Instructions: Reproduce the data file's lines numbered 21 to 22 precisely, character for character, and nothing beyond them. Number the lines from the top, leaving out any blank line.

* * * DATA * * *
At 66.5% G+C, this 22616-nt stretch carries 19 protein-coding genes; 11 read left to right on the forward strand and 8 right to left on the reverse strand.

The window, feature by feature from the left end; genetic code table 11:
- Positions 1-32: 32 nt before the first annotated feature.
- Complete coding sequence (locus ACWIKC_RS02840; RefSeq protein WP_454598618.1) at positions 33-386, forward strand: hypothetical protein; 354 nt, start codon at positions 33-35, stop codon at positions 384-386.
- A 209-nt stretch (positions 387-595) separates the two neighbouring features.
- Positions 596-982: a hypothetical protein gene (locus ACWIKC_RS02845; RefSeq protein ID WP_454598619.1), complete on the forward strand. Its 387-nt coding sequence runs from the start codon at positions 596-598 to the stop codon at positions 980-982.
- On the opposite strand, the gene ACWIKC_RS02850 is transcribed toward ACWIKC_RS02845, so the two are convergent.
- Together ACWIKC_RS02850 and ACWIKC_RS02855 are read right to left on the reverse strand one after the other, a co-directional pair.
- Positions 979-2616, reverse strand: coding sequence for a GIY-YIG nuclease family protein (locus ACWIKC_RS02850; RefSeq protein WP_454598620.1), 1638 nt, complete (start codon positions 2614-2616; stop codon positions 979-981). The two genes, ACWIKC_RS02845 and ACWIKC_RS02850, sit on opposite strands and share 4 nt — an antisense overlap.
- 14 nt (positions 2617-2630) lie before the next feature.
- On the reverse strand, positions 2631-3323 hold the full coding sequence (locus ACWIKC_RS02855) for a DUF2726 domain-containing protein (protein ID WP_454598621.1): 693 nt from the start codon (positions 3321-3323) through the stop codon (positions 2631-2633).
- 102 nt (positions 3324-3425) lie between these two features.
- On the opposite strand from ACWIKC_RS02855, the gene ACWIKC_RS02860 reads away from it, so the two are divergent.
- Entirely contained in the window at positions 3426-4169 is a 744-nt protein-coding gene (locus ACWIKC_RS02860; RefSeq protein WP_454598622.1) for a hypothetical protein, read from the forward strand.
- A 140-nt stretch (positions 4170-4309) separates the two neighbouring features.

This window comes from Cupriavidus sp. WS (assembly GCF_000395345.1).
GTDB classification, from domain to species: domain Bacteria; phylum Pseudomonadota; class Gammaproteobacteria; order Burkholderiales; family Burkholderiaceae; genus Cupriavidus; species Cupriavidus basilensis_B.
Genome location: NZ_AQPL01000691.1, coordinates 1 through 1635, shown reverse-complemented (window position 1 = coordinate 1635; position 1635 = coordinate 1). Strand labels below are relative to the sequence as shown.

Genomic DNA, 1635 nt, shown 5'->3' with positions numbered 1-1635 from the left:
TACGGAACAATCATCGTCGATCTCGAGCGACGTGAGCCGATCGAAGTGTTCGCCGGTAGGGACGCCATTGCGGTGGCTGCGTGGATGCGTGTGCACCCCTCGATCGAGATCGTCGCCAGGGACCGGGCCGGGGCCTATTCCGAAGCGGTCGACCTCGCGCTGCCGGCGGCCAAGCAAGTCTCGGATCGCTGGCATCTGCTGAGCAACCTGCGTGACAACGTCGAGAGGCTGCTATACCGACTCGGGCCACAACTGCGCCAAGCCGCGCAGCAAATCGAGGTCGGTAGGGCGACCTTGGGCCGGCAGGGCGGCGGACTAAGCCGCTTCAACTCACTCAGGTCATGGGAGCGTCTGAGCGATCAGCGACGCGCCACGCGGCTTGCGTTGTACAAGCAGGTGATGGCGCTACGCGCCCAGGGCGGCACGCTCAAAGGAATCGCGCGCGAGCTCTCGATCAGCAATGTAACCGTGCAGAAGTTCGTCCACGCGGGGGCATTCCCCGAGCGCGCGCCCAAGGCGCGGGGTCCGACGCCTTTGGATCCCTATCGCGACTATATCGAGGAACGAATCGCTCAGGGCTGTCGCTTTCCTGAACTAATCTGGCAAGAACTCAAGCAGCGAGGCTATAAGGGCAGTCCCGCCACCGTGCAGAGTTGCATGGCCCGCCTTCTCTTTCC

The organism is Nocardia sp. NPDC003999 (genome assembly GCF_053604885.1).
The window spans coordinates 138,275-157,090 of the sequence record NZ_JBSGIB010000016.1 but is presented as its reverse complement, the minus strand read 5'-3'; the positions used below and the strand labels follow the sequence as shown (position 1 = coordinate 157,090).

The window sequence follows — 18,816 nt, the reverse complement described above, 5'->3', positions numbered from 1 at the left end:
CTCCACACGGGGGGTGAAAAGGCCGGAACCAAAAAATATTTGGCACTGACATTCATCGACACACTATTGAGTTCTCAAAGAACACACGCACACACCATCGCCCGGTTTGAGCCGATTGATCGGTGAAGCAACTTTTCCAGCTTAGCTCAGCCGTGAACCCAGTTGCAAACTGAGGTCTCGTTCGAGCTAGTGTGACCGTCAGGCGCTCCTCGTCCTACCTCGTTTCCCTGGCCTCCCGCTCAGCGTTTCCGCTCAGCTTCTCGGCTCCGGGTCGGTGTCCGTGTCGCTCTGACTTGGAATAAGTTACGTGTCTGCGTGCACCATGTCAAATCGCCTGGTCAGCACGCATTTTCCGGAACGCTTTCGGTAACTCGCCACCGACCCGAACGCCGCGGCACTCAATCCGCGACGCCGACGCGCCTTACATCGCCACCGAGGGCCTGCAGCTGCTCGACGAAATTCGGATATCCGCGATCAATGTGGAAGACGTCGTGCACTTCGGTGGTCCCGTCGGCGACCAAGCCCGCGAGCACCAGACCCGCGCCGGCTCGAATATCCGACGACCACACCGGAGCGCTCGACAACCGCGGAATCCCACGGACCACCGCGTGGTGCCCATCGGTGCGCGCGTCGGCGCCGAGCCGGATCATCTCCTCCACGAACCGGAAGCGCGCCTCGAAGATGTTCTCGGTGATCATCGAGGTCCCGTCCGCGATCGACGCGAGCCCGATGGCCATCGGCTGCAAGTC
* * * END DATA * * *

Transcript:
The organism is Nocardia sp. NPDC003999 (genome assembly GCF_053604885.1).
The window spans coordinates 138,275-157,090 of the sequence record NZ_JBSGIB010000016.1 but is presented as its reverse complement, the minus strand read 5'-3'; the positions used below and the strand labels follow the sequence as shown (position 1 = coordinate 157,090).